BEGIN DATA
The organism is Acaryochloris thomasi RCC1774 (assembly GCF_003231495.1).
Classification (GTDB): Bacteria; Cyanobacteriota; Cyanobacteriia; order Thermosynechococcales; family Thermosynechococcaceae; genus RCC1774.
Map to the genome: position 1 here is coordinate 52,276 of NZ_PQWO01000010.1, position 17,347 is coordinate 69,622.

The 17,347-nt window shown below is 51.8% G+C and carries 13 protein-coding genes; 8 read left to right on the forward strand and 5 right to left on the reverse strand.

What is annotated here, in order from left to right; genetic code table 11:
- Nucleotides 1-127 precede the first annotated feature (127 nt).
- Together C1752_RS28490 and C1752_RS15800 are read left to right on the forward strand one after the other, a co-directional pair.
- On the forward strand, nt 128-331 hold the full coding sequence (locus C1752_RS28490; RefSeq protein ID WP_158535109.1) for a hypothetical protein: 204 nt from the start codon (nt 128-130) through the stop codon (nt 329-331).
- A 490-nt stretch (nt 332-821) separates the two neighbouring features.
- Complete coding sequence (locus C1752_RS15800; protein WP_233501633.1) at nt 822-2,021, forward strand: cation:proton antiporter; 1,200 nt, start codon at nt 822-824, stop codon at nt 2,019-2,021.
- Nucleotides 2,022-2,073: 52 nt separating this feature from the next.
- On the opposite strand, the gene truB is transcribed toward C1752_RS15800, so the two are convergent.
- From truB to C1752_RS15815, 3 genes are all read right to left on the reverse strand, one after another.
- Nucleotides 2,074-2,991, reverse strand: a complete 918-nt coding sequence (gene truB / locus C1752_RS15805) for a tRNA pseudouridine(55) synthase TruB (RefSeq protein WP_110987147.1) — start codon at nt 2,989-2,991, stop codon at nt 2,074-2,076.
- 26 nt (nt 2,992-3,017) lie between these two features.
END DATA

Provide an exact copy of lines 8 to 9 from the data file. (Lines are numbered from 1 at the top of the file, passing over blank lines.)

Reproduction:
- On the forward strand, nt 128-331 hold the full coding sequence (locus C1752_RS28490; RefSeq protein ID WP_158535109.1) for a hypothetical protein: 204 nt from the start codon (nt 128-130) through the stop codon (nt 329-331).
- A 490-nt stretch (nt 332-821) separates the two neighbouring features.